The portage is on the left side of the bank facing downstream

Mileage Marker 134

Portage Length: 889 feet

Takeout coordinates:
Launch Coordinates D°M’S”: 45°11’18.7″N 89°45’15.3″W
Launch Coordinates Degrees: 45.188514, -89.754247

Put-in coordinates:
Launch Coordinates D°M’S”: 45°11’12.6″N 89°45’09.8″W
Launch Coordinates Degrees: 45.188514 N, -89.754247 W

Coordinates: 45.186830, -89.752708

Parking: Yes

Council Grounds State Park Landing

Council Grounds State Park Landing beckons with its enchanting landscapes and abundant recreational opportunities! From picnicking to hiking and water adventures on Lake Alexandria and the Wisconsin River, this park has it all. This park also has plenty of camping spots for you to set up camp along the Wisconsin River.

Coordinates: 45.190983 N, -89.749783 W

Parking: Yes

Ott’s Park Landing

Explore the captivating beauty of Ott’s Park Landing! Whether it’s kayaking, fishing, or simply enjoying a picnic by the water, this scenic spot on the Wisconsin River promises endless outdoor enjoyment.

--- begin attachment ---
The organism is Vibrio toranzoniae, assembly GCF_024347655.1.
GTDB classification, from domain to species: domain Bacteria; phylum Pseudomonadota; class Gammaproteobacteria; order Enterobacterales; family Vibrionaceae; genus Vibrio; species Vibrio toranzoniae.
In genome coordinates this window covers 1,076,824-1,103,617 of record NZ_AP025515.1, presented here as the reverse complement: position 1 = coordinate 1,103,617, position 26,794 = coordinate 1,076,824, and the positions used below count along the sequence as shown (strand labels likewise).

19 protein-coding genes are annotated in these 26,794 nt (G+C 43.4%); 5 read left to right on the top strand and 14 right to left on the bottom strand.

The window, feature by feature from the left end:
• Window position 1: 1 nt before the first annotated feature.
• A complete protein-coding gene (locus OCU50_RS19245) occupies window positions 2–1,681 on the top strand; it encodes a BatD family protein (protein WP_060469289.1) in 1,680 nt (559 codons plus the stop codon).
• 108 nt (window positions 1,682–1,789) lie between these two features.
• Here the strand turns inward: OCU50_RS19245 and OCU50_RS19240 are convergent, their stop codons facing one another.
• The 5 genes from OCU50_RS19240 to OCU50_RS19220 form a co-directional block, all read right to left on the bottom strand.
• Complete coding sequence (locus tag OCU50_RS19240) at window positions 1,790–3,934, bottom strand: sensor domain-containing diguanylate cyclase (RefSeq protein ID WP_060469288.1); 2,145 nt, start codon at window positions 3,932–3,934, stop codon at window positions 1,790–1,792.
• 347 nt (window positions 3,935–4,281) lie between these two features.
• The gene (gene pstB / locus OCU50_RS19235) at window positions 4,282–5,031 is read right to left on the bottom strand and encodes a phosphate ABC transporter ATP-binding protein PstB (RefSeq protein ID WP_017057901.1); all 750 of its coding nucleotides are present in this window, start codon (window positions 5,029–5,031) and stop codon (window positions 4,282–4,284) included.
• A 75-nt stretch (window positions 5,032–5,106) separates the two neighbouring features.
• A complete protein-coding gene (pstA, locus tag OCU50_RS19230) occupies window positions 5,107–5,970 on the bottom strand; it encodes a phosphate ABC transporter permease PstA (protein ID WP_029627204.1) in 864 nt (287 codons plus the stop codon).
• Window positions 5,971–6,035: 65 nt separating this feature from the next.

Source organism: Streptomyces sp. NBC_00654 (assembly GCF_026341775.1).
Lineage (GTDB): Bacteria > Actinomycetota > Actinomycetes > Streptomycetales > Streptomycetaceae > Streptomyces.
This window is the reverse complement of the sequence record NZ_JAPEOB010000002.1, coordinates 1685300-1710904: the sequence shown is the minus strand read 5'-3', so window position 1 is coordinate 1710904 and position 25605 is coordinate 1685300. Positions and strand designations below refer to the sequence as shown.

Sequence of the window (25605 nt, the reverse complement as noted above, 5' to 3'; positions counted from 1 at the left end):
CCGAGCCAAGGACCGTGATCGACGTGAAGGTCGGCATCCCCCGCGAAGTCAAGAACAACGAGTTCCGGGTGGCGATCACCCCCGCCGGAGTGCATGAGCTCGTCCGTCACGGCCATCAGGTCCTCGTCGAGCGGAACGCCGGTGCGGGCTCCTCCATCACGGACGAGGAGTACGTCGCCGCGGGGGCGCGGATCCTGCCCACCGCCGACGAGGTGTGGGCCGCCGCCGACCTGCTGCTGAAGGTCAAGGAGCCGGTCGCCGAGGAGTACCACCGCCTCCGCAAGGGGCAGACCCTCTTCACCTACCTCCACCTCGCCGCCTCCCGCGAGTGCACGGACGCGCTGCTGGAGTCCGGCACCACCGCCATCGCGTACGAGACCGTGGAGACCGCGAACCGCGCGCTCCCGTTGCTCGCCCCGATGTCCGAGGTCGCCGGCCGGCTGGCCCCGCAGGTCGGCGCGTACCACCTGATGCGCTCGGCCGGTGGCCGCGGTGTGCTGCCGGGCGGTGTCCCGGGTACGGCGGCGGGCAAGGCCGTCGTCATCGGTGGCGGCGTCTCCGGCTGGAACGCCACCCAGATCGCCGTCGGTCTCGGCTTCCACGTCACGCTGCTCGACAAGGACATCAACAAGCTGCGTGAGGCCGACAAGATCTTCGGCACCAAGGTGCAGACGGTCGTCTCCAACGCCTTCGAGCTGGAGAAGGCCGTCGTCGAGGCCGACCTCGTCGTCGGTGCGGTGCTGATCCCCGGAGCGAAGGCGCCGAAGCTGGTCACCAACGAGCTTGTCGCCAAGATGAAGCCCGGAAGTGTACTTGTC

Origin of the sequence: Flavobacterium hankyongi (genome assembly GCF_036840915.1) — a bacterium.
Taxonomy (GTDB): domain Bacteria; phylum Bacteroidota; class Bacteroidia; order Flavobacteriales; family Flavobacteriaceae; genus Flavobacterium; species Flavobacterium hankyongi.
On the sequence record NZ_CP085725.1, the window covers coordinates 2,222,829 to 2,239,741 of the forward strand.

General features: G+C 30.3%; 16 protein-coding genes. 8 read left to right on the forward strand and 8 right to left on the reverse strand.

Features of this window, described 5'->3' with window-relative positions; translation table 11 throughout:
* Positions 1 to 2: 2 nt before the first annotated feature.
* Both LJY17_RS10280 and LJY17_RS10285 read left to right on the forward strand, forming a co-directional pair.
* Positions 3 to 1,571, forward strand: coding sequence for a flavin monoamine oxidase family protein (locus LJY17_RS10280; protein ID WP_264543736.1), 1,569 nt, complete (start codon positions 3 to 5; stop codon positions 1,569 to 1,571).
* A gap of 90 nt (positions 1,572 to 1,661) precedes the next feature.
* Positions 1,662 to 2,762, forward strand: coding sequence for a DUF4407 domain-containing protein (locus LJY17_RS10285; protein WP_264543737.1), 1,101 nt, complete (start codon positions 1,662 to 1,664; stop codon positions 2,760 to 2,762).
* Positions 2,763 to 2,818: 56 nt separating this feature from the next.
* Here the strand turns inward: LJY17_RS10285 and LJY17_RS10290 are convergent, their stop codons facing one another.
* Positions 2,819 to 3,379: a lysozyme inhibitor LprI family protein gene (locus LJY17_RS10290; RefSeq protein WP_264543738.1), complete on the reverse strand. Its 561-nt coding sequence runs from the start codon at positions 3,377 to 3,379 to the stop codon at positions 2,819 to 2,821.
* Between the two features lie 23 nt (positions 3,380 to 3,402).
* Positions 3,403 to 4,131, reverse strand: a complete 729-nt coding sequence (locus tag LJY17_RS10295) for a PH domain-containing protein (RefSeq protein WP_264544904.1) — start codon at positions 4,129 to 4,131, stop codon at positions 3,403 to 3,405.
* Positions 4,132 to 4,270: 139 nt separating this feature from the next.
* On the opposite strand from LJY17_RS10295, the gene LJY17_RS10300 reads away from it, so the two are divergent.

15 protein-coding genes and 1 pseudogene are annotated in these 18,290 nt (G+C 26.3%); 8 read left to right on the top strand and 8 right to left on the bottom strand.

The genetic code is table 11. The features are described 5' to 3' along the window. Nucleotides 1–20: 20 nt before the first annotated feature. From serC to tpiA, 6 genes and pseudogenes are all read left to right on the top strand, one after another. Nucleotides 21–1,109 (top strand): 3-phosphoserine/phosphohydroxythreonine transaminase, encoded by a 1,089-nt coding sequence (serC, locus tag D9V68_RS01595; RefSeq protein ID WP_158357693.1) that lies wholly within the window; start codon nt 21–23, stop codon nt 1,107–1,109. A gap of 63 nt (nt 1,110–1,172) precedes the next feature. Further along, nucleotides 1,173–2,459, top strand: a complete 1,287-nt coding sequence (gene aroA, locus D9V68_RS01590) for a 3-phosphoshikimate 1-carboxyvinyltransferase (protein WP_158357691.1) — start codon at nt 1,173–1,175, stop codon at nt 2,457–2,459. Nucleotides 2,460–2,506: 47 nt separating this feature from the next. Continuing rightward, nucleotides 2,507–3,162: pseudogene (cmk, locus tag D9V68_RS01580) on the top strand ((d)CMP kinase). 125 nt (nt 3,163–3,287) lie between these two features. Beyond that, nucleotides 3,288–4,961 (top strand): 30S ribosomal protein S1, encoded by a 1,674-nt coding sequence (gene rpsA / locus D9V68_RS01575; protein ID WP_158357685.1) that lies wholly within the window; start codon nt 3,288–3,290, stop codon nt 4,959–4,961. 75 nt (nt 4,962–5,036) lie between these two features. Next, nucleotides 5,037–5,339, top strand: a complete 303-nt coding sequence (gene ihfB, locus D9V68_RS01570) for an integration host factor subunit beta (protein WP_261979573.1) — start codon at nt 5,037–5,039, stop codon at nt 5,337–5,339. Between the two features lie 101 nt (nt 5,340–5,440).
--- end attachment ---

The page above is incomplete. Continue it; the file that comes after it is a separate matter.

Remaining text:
Coordinates: 45.183041 N, -89.717344 W

Parking: Yes

Merrill Dam Portage

The portage is on the left side of the bank facing downstream

Mileage Marker 138

Portage Length: 600 feet

Takeout coordinates:
Launch Coordinates D°M’S”: 45°10’45.1″N 89°41’10.6″W
Launch Coordinates Degrees: 45.179198, -89.686283

Put-in coordinates:
Launch Coordinates D°M’S”: 45°10’42.9″N 89°41’02.0″W
Launch Coordinates Degrees: 45.178587, -89.683888


Coordinates: 45.179198 N, -89.686283 W

Parking: Yes

Riverside Park Landing

Experience fun times at Riverside Park Landing! Engage in exciting activities like volleyball, disc golf, and horseshoe games amidst the breathtaking backdrop of the Wisconsin River.

Coordinates: 45.175744 N, -89.675105 W

Parking: Yes

History

The Great Pinery of the North

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Wildlife

Deer